For years at Celebrate Kids, we’ve taught youth and their parents and teachers that there are levels of relationships and friendships. You can purchase our Relationships to Friendships brochure here. It includes many more questions like these to help your children decide who to move closer to their heart and further from their heart when they realize they’ve allowed them to get too close:
Casual: People you’ve been acquainted with that you’ve wanted to get to know. There’s no personal investment yet. You’re simply observing behavior and learning their character while in groups together.
Ask questions like these to determine if a casual relationship is appropriate: Do they make wise decisions? Are they courteous, responsible, and trustworthy? Are they kind without being asked or do they only do things for others if they hope to get something in return?
Close: People who have earned your trust and you and they want to spend more one-on-one time together. This is when you learn more about their feelings and values.
Ask questions like these to determine if a close friendship is appropriate: Do they make choices based on what they think is right and moral or do they only do what they want? Do they apologize for mistakes/misbehavior? Are they jealous of the time you spend with family or friends?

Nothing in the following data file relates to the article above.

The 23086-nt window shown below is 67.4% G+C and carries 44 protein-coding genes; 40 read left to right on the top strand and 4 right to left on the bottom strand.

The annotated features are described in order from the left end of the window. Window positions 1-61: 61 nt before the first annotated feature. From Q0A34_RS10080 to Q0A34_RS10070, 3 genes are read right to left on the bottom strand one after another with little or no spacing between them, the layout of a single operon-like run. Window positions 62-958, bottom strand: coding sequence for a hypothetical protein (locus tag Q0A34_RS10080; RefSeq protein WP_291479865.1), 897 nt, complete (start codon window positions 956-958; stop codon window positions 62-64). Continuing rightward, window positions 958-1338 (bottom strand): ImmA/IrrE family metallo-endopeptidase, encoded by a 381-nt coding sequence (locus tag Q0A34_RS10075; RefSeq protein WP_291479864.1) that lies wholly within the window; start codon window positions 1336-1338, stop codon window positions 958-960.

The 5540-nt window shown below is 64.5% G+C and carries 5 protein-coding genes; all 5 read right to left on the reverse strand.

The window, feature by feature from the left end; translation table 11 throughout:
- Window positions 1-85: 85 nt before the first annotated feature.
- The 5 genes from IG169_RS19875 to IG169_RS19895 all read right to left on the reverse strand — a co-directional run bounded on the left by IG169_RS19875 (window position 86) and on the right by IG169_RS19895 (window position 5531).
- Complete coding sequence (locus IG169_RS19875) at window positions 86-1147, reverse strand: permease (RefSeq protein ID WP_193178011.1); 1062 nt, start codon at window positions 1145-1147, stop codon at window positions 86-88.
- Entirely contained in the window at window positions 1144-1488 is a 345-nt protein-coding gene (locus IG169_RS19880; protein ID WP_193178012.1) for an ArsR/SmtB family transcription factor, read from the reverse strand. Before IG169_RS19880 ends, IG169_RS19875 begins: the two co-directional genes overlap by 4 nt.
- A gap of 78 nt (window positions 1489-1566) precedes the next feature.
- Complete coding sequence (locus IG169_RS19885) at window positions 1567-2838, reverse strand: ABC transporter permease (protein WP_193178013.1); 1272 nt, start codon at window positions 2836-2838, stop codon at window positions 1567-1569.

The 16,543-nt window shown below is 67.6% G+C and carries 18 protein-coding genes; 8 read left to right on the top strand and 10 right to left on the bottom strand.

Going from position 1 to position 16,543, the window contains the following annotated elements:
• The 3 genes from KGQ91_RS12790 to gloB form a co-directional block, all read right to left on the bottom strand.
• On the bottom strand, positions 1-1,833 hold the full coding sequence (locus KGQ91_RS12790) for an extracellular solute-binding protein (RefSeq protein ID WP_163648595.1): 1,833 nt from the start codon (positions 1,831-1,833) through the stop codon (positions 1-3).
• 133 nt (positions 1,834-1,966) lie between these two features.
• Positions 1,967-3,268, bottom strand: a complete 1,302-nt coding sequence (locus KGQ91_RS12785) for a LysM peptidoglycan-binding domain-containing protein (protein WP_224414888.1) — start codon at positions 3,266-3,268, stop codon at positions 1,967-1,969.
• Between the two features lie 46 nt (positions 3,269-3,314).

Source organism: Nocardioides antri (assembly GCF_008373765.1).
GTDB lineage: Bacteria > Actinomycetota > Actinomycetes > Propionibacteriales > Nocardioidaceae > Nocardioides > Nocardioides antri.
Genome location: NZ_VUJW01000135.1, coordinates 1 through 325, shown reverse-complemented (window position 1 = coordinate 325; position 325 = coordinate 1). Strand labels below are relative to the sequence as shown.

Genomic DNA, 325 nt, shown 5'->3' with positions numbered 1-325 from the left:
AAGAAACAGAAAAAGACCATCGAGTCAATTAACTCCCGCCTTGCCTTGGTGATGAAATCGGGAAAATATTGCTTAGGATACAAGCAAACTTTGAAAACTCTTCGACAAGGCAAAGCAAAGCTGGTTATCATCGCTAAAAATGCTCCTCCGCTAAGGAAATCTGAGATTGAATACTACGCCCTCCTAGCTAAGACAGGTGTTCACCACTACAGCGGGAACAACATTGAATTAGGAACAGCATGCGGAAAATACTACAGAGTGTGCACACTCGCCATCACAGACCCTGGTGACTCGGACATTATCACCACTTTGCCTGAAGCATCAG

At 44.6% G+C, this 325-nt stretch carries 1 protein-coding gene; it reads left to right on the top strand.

Intimate: You and close friends have earned each other’s trust because you’ve shown each other who you really are and accept each other for who you are. You can be emotionally honest.
Ask questions like these to determine if you’re ready for an emotionally intimate friendship: Are they emotionally transparent and honest? Do they allow you to be? Do they recognize bad habits? If so, are they willing to change?
Mature: People you have spent at least a year or more getting to know. You have each earned the trust of the other and are willing to work through conflicts in ways that are healthy and mature. This is when a dating relationship could grow to engagement/marriage.
Ask questions like these to determine if a mature friendship is right: Do you find yourself making excuses or apologizing to others for this person’s behavior or attitude? Has he/she ever asked you to keep a “bad” secret about addictions, habits, health, or actions?